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Feb 19, 2013
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First, a confession: We like watching Girls. In this case, not the living, breathing type, but the HBO show which we once described as Sex and the City for smart women.

Starring series-creator Lena Dunham as the just-out-of-her-parents’-house Hannah Horvath and her circle of friends—BFF and ex-roommate Marnie (Allison Williams), the freshly hitched Jessa (Jemima Kirke), and the newly-devirginized Shoshanna (Zosia Mamet)—Girls is about, well, girls dealing with modern problems on work, weight, and dating. Why should you watch it? We watch it for the same reason we read Cosmopolitan: to somehow decipher the inner workings of the female mind.



Having received five Emmy nominations in 2012, including Outstanding Comedy Series, Outstanding Lead Actress in a Comedy Series, Outstanding Directing for a Comedy Series, Outstanding Writing for a Comedy Series and Outstanding Casting for a Comedy Series, it’s a better way to spend your TV time than watching another episode of A Minute To Win It.



With the show’s second season premiering locally last February 11, HBO shared with us their interview with one of the series’ stars, Alex Karpovsky, who plays a character whose full name is also a hoot to pronounce, Ray Ploshansky.

Ray is a heartbreaker, who eventually becomes the guy who shreds the above-mentioned Shoshanna’s virginity-card into splendid, presumably heart-shaped bits and pieces. In return, he had to surrender his single-hood card, becoming Shoshanna’s boyfriend, like, officially.

Such a transition is tricky, (and also something some of us guys may have had to deal with at least once in our lives) so naturally, the first question to ask was, “From a plain old lover in Season 1 to a full-blown Season 2 boyfriend. How?”



Alex Karpovsky: We kind of pick up where we left off. We decided there’s been a month between seasons so it’s not been long since the Bushwick party showed that somewhere very deep inside there’s a romantic in Ray.

So now Ray is trying to kind of pick up where they left off. He hasn’t seen her for a month, but when he does, he is attracted to her sincerity and her rawness. He quickly finds out that she’s very young and very inexperienced
she’s in her early 20s, he’s in his early 30s which is a huge difference, especially when it comes to life experiences and the dating world. That’s the gap that he tries to fill for most of the season, and trying to make it work.

In some scenes he’s like a little love puppy…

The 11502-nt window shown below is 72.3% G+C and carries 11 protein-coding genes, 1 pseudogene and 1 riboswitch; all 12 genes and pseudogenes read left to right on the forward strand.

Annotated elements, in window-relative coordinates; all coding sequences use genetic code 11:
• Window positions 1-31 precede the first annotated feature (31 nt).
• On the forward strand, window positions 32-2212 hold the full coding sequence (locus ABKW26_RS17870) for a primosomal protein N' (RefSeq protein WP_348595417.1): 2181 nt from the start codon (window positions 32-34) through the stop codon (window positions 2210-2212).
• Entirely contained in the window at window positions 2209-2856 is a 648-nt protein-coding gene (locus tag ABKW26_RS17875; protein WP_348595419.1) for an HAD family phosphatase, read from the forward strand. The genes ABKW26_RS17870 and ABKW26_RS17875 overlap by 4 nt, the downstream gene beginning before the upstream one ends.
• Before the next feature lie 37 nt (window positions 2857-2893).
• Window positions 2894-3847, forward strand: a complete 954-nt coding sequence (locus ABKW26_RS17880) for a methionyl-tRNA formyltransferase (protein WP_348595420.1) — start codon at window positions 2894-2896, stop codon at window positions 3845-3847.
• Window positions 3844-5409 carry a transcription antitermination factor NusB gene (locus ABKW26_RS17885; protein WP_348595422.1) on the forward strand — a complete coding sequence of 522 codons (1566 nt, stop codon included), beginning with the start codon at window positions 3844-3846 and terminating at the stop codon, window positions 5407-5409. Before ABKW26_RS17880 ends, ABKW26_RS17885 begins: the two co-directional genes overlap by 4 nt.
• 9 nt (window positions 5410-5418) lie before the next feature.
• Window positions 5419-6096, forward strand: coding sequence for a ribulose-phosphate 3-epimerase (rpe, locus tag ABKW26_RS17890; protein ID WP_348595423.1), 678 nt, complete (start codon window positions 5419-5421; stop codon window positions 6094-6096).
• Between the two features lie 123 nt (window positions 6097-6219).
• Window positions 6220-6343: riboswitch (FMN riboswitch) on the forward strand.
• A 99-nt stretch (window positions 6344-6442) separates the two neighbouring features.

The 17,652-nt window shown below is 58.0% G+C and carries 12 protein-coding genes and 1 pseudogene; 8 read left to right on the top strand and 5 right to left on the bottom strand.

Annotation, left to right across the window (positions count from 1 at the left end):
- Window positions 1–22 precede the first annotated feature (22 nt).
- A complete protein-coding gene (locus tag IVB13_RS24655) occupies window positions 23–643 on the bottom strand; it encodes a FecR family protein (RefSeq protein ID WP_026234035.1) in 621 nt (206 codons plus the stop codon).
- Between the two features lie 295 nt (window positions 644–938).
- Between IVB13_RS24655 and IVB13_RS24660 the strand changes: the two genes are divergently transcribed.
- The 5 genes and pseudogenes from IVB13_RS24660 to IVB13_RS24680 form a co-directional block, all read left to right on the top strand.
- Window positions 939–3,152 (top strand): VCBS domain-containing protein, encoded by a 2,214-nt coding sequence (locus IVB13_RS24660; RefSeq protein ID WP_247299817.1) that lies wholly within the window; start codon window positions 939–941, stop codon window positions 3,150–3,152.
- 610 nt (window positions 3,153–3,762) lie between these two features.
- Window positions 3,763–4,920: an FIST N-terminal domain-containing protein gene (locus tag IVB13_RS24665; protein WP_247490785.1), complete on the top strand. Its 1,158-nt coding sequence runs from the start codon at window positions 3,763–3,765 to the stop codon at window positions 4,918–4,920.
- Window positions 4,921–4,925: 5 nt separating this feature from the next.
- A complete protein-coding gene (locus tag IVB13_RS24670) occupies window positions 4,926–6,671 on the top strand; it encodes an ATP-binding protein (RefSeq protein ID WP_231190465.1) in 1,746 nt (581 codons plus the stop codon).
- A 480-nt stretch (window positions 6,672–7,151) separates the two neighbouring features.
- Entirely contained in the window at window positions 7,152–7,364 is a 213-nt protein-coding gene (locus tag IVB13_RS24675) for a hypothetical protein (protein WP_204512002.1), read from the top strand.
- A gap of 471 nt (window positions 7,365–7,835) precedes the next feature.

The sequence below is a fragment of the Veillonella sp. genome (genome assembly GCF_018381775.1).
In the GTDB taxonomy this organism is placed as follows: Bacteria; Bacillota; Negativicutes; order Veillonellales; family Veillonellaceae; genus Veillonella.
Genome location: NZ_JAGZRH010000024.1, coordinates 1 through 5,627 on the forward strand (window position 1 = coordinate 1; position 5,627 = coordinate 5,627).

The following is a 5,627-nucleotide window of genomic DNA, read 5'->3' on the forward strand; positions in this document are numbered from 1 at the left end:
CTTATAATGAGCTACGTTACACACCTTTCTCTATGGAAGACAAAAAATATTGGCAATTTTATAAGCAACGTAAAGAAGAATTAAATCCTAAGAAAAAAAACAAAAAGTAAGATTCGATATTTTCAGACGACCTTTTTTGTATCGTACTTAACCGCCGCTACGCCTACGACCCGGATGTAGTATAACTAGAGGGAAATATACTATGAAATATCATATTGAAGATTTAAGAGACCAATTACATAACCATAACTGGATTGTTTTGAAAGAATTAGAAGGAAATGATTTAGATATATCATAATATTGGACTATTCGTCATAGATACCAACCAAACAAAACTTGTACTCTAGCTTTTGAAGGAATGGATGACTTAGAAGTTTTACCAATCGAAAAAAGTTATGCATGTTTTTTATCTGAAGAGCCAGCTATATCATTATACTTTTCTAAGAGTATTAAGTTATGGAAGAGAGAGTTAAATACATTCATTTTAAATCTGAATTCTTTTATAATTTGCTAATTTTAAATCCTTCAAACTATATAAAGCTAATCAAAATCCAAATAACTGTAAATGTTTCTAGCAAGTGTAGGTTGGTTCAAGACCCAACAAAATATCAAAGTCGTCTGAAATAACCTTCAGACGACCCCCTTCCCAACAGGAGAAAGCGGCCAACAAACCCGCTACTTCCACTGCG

AK: Well he is love struck and so there’s this whole gentle, vulnerable and exposed softie inside. For the audience there is a little bit of hesitation I think, when you see this side of him. Is he taking the piss as British people say, or is this really a sincere expression of his feelings? I think he really does feel for this girl and I don’t know if he fully knows how to wear these feelings, at least how to show them to the world, and so there might be a little bit of hesitation and uncertainty there. 



At the beginning of Season 1 it seemed to be a show focussed on the four girls, but now all the characters get a good storyis it becoming an ensemble show?
AK: I think once you have a familiarity with these basic characters, you can go and explore their ambitions and their fears in the context of the opposite sex. So why is she fearful? Let’s put a man in front of it and see how her fear reverberates through a sexual space… So I think the men start coming up as mirrors or as reverbatory tools or devices to accentuate or heighten our understanding of the girls and accentuate their flaws and also their ambitions.  

Why do the men work to unpick the women in that way?
AK: Well, I think in our 20s, men and women are obsessed with each other because their core self is still so amorphous, they look to define themselves and their identity and their worth through their relationships. We’re not in the pampered environments or institutions anymore, we’re outside of school. Everyone in the show probably has only been outside of some sort of pampered institution for a very brief amount of time. So they’re finding out who they are through their jobs, through their friendships and very much through their sexual life.

NEXT: On the show being the voice of a generation...in the Western World, at least


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WORDS: GELO GONZALES
INTERVIEW FROM HBO
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